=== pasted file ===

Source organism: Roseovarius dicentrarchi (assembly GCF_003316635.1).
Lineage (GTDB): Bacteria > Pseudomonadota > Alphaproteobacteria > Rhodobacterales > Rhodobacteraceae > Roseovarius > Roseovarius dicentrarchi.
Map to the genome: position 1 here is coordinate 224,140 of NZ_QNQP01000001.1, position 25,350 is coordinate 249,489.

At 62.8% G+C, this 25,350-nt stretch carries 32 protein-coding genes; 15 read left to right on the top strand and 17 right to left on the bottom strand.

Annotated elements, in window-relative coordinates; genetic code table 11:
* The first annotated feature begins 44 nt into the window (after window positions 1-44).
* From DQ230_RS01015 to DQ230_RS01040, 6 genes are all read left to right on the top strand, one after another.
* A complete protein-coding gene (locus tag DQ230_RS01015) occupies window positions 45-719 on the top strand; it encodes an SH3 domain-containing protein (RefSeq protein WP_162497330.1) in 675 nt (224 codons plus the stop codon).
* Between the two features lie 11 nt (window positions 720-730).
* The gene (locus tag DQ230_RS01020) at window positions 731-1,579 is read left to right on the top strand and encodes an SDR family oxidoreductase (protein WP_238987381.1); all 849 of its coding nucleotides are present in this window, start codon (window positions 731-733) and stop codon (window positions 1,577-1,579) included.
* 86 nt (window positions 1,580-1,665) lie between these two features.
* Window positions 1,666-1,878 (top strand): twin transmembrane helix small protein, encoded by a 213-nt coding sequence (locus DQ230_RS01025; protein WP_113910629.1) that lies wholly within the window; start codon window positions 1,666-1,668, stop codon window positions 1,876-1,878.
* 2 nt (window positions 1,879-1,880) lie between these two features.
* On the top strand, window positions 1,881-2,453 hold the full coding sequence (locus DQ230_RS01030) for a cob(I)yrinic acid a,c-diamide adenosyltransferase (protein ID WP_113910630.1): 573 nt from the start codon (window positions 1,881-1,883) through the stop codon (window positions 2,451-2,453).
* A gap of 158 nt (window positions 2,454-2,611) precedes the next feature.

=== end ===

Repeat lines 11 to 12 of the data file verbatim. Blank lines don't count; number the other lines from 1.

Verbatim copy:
* 86 nt (window positions 1,580-1,665) lie between these two features.
* Window positions 1,666-1,878 (top strand): twin transmembrane helix small protein, encoded by a 213-nt coding sequence (locus DQ230_RS01025; protein WP_113910629.1) that lies wholly within the window; start codon window positions 1,666-1,668, stop codon window positions 1,876-1,878.